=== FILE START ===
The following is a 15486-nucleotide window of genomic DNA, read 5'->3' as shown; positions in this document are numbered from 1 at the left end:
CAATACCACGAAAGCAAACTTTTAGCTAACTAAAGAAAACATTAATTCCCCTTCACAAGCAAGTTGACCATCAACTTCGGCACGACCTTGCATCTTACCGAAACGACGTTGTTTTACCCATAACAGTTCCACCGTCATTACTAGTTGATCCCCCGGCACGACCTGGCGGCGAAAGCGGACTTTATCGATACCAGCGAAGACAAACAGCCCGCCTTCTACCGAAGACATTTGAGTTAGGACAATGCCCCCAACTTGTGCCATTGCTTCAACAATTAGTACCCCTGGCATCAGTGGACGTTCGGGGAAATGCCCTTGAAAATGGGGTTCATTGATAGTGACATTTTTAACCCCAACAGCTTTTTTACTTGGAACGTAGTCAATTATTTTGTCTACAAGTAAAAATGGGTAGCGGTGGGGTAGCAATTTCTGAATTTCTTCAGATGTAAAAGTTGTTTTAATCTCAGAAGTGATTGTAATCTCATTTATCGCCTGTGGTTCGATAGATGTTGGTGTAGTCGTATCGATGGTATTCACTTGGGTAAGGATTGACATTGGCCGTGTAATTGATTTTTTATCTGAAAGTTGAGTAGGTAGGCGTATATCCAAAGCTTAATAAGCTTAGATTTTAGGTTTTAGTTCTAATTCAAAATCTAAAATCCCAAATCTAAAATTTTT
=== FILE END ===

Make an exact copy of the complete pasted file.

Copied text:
The following is a 15486-nucleotide window of genomic DNA, read 5'->3' as shown; positions in this document are numbered from 1 at the left end:
CAATACCACGAAAGCAAACTTTTAGCTAACTAAAGAAAACATTAATTCCCCTTCACAAGCAAGTTGACCATCAACTTCGGCACGACCTTGCATCTTACCGAAACGACGTTGTTTTACCCATAACAGTTCCACCGTCATTACTAGTTGATCCCCCGGCACGACCTGGCGGCGAAAGCGGACTTTATCGATACCAGCGAAGACAAACAGCCCGCCTTCTACCGAAGACATTTGAGTTAGGACAATGCCCCCAACTTGTGCCATTGCTTCAACAATTAGTACCCCTGGCATCAGTGGACGTTCGGGGAAATGCCCTTGAAAATGGGGTTCATTGATAGTGACATTTTTAACCCCAACAGCTTTTTTACTTGGAACGTAGTCAATTATTTTGTCTACAAGTAAAAATGGGTAGCGGTGGGGTAGCAATTTCTGAATTTCTTCAGATGTAAAAGTTGTTTTAATCTCAGAAGTGATTGTAATCTCATTTATCGCCTGTGGTTCGATAGATGTTGGTGTAGTCGTATCGATGGTATTCACTTGGGTAAGGATTGACATTGGCCGTGTAATTGATTTTTTATCTGAAAGTTGAGTAGGTAGGCGTATATCCAAAGCTTAATAAGCTTAGATTTTAGGTTTTAGTTCTAATTCAAAATCTAAAATCCCAAATCTAAAATTTTT